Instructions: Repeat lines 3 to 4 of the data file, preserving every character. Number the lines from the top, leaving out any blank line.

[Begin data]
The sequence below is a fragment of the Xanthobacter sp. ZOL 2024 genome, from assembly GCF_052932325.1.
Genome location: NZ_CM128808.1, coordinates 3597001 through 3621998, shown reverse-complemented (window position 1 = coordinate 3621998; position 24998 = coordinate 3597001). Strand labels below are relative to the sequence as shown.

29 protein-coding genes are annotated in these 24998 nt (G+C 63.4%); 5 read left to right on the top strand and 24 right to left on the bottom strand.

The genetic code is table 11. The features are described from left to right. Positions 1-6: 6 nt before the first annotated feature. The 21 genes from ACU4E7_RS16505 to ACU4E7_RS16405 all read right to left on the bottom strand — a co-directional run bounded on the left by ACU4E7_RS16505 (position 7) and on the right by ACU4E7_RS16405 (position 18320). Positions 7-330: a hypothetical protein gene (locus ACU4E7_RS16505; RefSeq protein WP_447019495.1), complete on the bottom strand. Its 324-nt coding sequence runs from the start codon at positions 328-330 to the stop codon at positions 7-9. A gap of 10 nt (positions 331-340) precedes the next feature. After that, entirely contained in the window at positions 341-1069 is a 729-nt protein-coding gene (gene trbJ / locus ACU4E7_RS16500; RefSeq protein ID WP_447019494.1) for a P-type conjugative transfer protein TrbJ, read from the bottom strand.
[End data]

29 protein-coding genes are annotated in these 24998 nt (G+C 63.4%); 5 read left to right on the top strand and 24 right to left on the bottom strand.

The genetic code is table 11. The features are described from left to right. Positions 1-6: 6 nt before the first annotated feature. The 21 genes from ACU4E7_RS16505 to ACU4E7_RS16405 all read right to left on the bottom strand — a co-directional run bounded on the left by ACU4E7_RS16505 (position 7) and on the right by ACU4E7_RS16405 (position 18320). Positions 7-330: a hypothetical protein gene (locus ACU4E7_RS16505; RefSeq protein WP_447019495.1), complete on the bottom strand. Its 324-nt coding sequence runs from the start codon at positions 328-330 to the stop codon at positions 7-9. A gap of 10 nt (positions 331-340) precedes the next feature. After that, entirely contained in the window at positions 341-1069 is a 729-nt protein-coding gene (gene trbJ / locus ACU4E7_RS16500; RefSeq protein ID WP_447019494.1) for a P-type conjugative transfer protein TrbJ, read from the bottom strand.